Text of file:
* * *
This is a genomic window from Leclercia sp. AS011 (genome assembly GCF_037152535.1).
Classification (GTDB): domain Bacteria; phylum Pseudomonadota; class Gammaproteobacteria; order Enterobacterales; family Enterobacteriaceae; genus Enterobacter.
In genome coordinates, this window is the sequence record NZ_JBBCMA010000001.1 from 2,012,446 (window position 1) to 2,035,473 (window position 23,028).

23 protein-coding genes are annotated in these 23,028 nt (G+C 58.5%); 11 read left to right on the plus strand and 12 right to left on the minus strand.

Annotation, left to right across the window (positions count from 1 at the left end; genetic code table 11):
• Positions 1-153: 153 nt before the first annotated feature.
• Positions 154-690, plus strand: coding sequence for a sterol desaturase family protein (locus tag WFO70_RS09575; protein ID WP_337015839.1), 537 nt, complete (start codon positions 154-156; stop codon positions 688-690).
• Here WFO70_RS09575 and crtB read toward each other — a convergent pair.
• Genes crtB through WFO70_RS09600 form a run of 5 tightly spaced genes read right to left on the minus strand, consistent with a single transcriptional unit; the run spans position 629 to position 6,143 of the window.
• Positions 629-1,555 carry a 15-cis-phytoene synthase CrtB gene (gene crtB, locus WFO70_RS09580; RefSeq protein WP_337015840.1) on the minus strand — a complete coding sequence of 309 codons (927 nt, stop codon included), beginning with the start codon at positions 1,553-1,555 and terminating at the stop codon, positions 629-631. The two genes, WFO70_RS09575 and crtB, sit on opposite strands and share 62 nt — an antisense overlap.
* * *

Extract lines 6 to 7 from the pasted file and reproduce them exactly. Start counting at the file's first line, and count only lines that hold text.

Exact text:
• Positions 1-153: 153 nt before the first annotated feature.
• Positions 154-690, plus strand: coding sequence for a sterol desaturase family protein (locus tag WFO70_RS09575; protein ID WP_337015839.1), 537 nt, complete (start codon positions 154-156; stop codon positions 688-690).